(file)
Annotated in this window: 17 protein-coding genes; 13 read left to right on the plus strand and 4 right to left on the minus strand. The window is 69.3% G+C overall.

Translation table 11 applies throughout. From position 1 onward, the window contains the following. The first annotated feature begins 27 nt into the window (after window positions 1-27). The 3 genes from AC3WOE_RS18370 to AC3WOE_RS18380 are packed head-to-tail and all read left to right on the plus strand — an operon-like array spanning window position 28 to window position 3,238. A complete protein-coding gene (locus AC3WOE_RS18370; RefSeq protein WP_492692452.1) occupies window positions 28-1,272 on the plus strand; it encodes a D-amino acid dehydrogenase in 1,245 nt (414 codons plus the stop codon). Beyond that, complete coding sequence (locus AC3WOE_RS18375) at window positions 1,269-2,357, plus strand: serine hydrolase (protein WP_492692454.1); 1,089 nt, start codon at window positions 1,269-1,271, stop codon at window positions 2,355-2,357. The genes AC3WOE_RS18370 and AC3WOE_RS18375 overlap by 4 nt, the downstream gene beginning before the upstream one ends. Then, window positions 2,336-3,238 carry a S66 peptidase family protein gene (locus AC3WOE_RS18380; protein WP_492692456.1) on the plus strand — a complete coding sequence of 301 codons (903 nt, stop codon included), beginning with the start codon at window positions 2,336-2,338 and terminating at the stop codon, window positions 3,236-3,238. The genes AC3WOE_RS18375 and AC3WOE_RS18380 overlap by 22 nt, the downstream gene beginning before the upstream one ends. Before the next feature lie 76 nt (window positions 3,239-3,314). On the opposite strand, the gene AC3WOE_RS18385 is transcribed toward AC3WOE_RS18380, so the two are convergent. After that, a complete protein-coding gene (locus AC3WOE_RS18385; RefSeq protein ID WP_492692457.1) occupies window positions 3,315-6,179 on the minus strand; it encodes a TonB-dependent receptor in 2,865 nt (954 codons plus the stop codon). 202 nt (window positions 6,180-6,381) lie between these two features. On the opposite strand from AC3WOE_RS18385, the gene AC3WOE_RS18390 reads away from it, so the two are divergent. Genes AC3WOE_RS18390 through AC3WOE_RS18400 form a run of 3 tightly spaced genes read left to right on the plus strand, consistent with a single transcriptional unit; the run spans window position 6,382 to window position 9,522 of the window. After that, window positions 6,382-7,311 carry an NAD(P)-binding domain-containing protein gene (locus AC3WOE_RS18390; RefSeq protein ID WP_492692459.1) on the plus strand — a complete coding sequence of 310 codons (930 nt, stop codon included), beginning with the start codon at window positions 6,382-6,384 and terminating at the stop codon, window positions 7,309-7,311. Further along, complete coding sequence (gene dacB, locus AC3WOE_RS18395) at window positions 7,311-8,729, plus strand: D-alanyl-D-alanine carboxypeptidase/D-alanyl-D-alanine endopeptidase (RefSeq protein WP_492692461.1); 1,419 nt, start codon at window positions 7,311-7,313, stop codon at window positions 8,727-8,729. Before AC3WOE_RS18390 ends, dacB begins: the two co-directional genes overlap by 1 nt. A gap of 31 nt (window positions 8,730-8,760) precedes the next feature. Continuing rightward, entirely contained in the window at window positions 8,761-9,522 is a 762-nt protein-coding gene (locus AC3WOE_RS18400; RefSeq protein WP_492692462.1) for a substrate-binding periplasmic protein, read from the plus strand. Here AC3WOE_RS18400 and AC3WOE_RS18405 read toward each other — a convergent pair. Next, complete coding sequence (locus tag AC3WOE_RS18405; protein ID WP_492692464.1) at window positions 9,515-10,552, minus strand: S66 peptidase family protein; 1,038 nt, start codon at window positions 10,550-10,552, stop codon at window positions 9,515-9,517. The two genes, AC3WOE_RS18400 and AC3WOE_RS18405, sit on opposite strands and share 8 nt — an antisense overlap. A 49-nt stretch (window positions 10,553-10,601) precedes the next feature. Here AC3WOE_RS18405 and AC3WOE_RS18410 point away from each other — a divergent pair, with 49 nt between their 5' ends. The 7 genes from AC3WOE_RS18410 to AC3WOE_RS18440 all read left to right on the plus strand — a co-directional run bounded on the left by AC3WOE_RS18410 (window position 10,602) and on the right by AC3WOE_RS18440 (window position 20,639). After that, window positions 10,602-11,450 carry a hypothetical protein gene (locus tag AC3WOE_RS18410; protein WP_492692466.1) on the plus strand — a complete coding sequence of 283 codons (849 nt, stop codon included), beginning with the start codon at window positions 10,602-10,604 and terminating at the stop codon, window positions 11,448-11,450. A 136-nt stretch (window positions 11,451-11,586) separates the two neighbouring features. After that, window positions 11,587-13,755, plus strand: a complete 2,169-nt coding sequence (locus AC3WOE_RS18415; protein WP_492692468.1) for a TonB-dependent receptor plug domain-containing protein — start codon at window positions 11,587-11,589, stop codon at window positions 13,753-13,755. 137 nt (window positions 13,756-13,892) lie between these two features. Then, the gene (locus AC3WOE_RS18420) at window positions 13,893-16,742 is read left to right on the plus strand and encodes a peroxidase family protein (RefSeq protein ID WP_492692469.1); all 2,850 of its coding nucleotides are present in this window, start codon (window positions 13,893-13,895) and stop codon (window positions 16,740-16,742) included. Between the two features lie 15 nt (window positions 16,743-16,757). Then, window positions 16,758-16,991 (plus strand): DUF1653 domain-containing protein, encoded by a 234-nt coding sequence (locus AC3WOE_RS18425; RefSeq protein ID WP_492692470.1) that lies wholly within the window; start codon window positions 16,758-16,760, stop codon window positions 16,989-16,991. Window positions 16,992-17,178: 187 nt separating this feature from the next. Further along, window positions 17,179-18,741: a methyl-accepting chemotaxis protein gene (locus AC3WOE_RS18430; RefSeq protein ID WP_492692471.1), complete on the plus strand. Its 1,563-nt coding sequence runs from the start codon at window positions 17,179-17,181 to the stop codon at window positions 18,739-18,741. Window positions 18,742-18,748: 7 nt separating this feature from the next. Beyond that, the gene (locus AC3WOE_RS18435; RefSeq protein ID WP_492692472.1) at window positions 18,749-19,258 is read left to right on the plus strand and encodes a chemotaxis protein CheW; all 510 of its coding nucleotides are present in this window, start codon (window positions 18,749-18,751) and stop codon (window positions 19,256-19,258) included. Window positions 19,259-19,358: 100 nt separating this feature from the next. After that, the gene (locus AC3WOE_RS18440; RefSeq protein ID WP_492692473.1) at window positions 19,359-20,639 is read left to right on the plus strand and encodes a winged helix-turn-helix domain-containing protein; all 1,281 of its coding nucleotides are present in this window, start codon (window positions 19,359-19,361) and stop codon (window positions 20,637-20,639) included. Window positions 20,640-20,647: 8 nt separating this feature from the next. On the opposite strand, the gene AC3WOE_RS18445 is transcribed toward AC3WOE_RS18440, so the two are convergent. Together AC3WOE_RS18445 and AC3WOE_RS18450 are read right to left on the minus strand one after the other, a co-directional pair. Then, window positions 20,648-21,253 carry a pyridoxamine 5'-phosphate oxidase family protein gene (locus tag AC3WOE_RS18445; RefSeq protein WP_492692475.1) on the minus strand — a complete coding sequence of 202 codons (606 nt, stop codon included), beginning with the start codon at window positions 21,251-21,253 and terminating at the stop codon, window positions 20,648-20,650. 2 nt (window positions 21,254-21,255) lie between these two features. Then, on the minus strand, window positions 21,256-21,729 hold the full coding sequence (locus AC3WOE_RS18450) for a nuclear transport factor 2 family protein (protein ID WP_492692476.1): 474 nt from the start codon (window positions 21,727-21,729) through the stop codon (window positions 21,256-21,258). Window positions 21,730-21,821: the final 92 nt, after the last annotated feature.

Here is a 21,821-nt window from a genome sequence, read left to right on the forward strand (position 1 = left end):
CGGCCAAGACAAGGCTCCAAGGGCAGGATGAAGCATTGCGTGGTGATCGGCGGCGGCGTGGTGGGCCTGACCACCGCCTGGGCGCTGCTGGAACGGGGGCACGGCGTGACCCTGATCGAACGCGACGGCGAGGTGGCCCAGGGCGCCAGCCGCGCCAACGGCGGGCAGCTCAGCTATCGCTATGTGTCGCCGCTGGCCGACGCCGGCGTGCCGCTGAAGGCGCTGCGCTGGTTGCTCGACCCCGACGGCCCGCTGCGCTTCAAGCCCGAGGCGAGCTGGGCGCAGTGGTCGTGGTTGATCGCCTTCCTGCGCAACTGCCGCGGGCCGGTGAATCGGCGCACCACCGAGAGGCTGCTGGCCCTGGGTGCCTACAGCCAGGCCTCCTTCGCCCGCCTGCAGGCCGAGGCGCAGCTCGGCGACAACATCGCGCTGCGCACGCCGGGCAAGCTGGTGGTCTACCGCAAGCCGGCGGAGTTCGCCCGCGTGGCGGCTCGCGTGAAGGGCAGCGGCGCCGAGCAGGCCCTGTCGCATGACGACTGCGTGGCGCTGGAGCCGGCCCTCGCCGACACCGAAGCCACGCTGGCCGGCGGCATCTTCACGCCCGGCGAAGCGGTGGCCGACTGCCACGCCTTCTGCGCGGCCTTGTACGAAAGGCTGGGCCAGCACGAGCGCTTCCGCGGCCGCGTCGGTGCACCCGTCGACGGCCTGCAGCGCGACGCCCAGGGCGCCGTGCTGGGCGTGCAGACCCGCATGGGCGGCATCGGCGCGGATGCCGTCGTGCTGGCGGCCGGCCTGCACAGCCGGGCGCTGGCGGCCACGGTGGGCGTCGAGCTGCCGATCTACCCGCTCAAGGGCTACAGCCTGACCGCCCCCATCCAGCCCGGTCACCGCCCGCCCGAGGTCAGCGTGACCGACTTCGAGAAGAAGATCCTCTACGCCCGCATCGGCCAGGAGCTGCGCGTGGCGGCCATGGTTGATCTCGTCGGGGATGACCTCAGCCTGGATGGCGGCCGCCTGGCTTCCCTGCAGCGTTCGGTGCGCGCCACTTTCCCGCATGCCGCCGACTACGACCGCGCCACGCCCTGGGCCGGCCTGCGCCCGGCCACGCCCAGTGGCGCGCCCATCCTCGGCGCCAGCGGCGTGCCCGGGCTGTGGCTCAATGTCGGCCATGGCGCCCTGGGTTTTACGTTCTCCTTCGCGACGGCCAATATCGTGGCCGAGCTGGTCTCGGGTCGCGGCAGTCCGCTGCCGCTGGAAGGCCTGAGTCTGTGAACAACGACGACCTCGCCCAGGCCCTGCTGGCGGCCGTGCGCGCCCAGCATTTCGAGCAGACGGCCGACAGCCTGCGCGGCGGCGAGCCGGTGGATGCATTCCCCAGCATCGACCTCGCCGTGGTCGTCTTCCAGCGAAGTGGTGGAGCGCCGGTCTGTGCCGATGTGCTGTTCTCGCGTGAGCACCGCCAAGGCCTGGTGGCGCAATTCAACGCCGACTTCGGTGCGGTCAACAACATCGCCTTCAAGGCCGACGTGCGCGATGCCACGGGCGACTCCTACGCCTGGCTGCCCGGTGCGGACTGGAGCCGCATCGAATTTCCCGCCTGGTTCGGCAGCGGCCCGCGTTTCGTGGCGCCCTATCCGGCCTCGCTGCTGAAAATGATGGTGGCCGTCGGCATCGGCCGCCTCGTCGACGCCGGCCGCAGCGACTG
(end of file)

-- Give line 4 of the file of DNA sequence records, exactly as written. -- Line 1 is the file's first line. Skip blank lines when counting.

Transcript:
CGGCCAAGACAAGGCTCCAAGGGCAGGATGAAGCATTGCGTGGTGATCGGCGGCGGCGTGGTGGGCCTGACCACCGCCTGGGCGCTGCTGGAACGGGGGCACGGCGTGACCCTGATCGAACGCGACGGCGAGGTGGCCCAGGGCGCCAGCCGCGCCAACGGCGGGCAGCTCAGCTATCGCTATGTGTCGCCGCTGGCCGACGCCGGCGTGCCGCTGAAGGCGCTGCGCTGGTTGCTCGACCCCGACGGCCCGCTGCGCTTCAAGCCCGAGGCGAGCTGGGCGCAGTGGTCGTGGTTGATCGCCTTCCTGCGCAACTGCCGCGGGCCGGTGAATCGGCGCACCACCGAGAGGCTGCTGGCCCTGGGTGCCTACAGCCAGGCCTCCTTCGCCCGCCTGCAGGCCGAGGCGCAGCTCGGCGACAACATCGCGCTGCGCACGCCGGGCAAGCTGGTGGTCTACCGCAAGCCGGCGGAGTTCGCCCGCGTGGCGGCTCGCGTGAAGGGCAGCGGCGCCGAGCAGGCCCTGTCGCATGACGACTGCGTGGCGCTGGAGCCGGCCCTCGCCGACACCGAAGCCACGCTGGCCGGCGGCATCTTCACGCCCGGCGAAGCGGTGGCCGACTGCCACGCCTTCTGCGCGGCCTTGTACGAAAGGCTGGGCCAGCACGAGCGCTTCCGCGGCCGCGTCGGTGCACCCGTCGACGGCCTGCAGCGCGACGCCCAGGGCGCCGTGCTGGGCGTGCAGACCCGCATGGGCGGCATCGGCGCGGATGCCGTCGTGCTGGCGGCCGGCCTGCACAGCCGGGCGCTGGCGGCCACGGTGGGCGTCGAGCTGCCGATCTACCCGCTCAAGGGCTACAGCCTGACCGCCCCCATCCAGCCCGGTCACCGCCCGCCCGAGGTCAGCGTGACCGACTTCGAGAAGAAGATCCTCTACGCCCGCATCGGCCAGGAGCTGCGCGTGGCGGCCATGGTTGATCTCGTCGGGGATGACCTCAGCCTGGATGGCGGCCGCCTGGCTTCCCTGCAGCGTTCGGTGCGCGCCACTTTCCCGCATGCCGCCGACTACGACCGCGCCACGCCCTGGGCCGGCCTGCGCCCGGCCACGCCCAGTGGCGCGCCCATCCTCGGCGCCAGCGGCGTGCCCGGGCTGTGGCTCAATGTCGGCCATGGCGCCCTGGGTTTTACGTTCTCCTTCGCGACGGCCAATATCGTGGCCGAGCTGGTCTCGGGTCGCGGCAGTCCGCTGCCGCTGGAAGGCCTGAGTCTGTGAACAACGACGACCTCGCCCAGGCCCTGCTGGCGGCCGTGCGCGCCCAGCATTTCGAGCAGACGGCCGACAGCCTGCGCGGCGGCGAGCCGGTGGATGCATTCCCCAGCATCGACCTCGCCGTGGTCGTCTTCCAGCGAAGTGGTGGAGCGCCGGTCTGTGCCGATGTGCTGTTCTCGCGTGAGCACCGCCAAGGCCTGGTGGCGCAATTCAACGCCGACTTCGGTGCGGTCAACAACATCGCCTTCAAGGCCGACGTGCGCGATGCCACGGGCGACTCCTACGCCTGGCTGCCCGGTGCGGACTGGAGCCGCATCGAATTTCCCGCCTGGTTCGGCAGCGGCCCGCGTTTCGTGGCGCCCTATCCGGCCTCGCTGCTGAAAATGATGGTGGCCGTCGGCATCGGCCGCCTCGTCGACGCCGGCCGCAGCGACTG